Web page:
The News: In news highlights from CES 2021, the Mudra Band from Wearable Devices, Ltd. was awarded the CES 2021 “Best of CES Innovation Award” in the Best Wearable Category. The “gesture control” band, which attaches like any other Apple Watch strap and connects to the watch via Bluetooth, has a sensor inside that detects electrical signals sent by the brain to the fingers. It then uses deep-learning algorithms to analyze those signals and map them to finger motions. Each gesture is used on the watch to manage calls, control music, take photos, and more. The Mudra band for Apple Watch could make the Apple Watch more accessible as it controls the watch using touchless finger gestures of the same hand that wears the watch and keeps the display visible. Read more from CES 2021 here.
CES 2021: Wearable Devices Defining the Future of Immersive Customer Experiences
Analyst Take: This year’s CES was a virtual event, so it’s fitting that this innovative watch band is, well, virtually amazing. The Mudra Band is a slick piece of immersive accessibility technology disguised as a watch band. The Mudra band replaces the existing band and connects to the Apple Watch via a Bluetooth connection. Inside the band are a series of Neural Input sensors that measure what Wearable Devices calls biopotentials: “electric potentials (typically on a scale of micro-volts) produced by the electrochemical activity of excitable cells in the nervous system of the body”.
When a wearer makes a gesture with their fingers, the Neural input sensors capture the brain-to-hand activity and, based on the type, speed, and pressure of the finger or hand movement, sends commands directly to the Apple Watch (the Mudra Band is calibrated to each individual wearer).
This is definitely cool science here. But what’s even cooler is the potential of this device to bring a whole new level of accessibility and immersive experiences to the wearer. But before we get into that, some quick background.
Wearable Devices Ltd, founded in 2014 in Israel, launched the Mudra Band (an extension of its Mudra Inspire product) as an Indiegogo campaign in mid-2020 and is currently in the production phase. It’s priced under $200 and developer kits available. But the device itself is just the beginning of what appears to be a series of products leveraging this core technology (the company highlights use cases such as Augmented and Virtual Reality controllers, gaming, activity/sports monitoring and analytics, and human-computer interactions, but we also see a huge opportunity in healthcare/wellness and industrial/business applications).
Reading between the lines here, it’s not hard to see the future of this technology moving quickly beyond the Apple Watch to controlling any number of wearable devices or external sensors (provided they’re within Bluetooth or near-field range). And this is what we find really compelling about this product and this company — wearable devices are key to the future of immersive customer experiences and this product just upped the game across the board by not requiring the tech to be baked into the controlled device but rather allowing an add-on approach to interface with existing commands.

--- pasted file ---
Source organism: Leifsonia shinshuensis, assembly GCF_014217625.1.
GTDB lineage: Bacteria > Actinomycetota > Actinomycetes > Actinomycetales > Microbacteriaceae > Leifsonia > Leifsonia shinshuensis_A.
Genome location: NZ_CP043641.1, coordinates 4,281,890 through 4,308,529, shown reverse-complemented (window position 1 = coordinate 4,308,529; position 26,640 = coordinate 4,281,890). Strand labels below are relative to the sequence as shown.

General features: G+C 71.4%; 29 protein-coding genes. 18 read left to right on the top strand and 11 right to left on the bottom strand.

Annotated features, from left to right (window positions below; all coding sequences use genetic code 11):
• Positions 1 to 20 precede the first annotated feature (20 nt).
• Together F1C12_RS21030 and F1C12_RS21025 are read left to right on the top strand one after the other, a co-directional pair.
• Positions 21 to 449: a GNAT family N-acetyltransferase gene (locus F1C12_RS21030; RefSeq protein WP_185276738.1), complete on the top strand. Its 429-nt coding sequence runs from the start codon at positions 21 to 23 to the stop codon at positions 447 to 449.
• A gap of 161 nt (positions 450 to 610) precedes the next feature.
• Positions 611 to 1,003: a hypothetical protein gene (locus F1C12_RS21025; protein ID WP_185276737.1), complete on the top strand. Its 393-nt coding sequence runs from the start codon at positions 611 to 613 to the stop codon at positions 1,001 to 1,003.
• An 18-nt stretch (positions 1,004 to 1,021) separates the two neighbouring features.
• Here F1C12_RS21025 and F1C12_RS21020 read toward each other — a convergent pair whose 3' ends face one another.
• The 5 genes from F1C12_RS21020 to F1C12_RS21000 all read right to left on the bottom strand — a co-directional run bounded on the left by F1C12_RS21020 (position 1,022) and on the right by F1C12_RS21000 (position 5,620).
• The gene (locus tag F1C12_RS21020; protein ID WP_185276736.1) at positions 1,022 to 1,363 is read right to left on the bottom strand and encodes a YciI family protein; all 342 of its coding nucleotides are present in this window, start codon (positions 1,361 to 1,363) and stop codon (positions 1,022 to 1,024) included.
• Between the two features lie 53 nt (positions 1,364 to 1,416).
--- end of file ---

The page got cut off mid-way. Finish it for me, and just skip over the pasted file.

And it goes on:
The Wearable Market is Going to be Hot — Very Hot
During 2019 and 2020, we conducted a series of global studies (surveying over 4,000 consumers and brand professionals) diving into the future of customer experience (CX) done in partnership with SAS (you can download the report here — Experience 2030, the Future of Customer Experience is NOW). I mention this report because one of the key themes arising from this research was the desire and expectation of consumers to use smart technology (including AI-based assistants and wearables) as part of their daily lives.
Consider this: by 2022, 68 percent of global consumers expect to own and use wearable tech to engage with and control other smart devices, mobile phones, and apps. And this isn’t limited to the expected mobile or gaming tech — where systems that use body movements already exist — as some 63 percent shared that they expect to use smart technologies to actually manage connected (automated) systems within their homes as well.
Brands recognize this and are moving quickly to meet this need. In mid-2020, 74 percent of brands surveyed agreed that personal technology (including wearables, smart phones, and embedded smart assistants), will become the primary mechanism they use to engage with consumers (both pre- and post-sale).
To be fair, both consumers and brands are heavily focused on voice-based “smart” technology as that human-computer interface today, and we expect that market to grow significantly over the coming years. But the arrival of wearables that unobtrusively capture physical movement and can serve to augment these systems is significant and allows the consumer (user) to engage with digital systems in a deeper, perhaps more fluid and intuitive way (such as activating a smart home system via voice, but then controlling or adjusting the system with hand commands without having to be physically in front of the device).
From consumer CX to industrial applications, from creating more immersive experiences to bringing accessibility to people with disabilities, the Mudra Band was one of the highlights of this year’s virtual CES show for me. I think this tech has tremendous potential and expect it to play a significant role in our daily lives, perhaps sooner than many might have anticipated.
Futurum Research provides industry research and analysis. These columns are for educational purposes only and should not be considered in any way investment advice.
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Image Credit: Indiegogo
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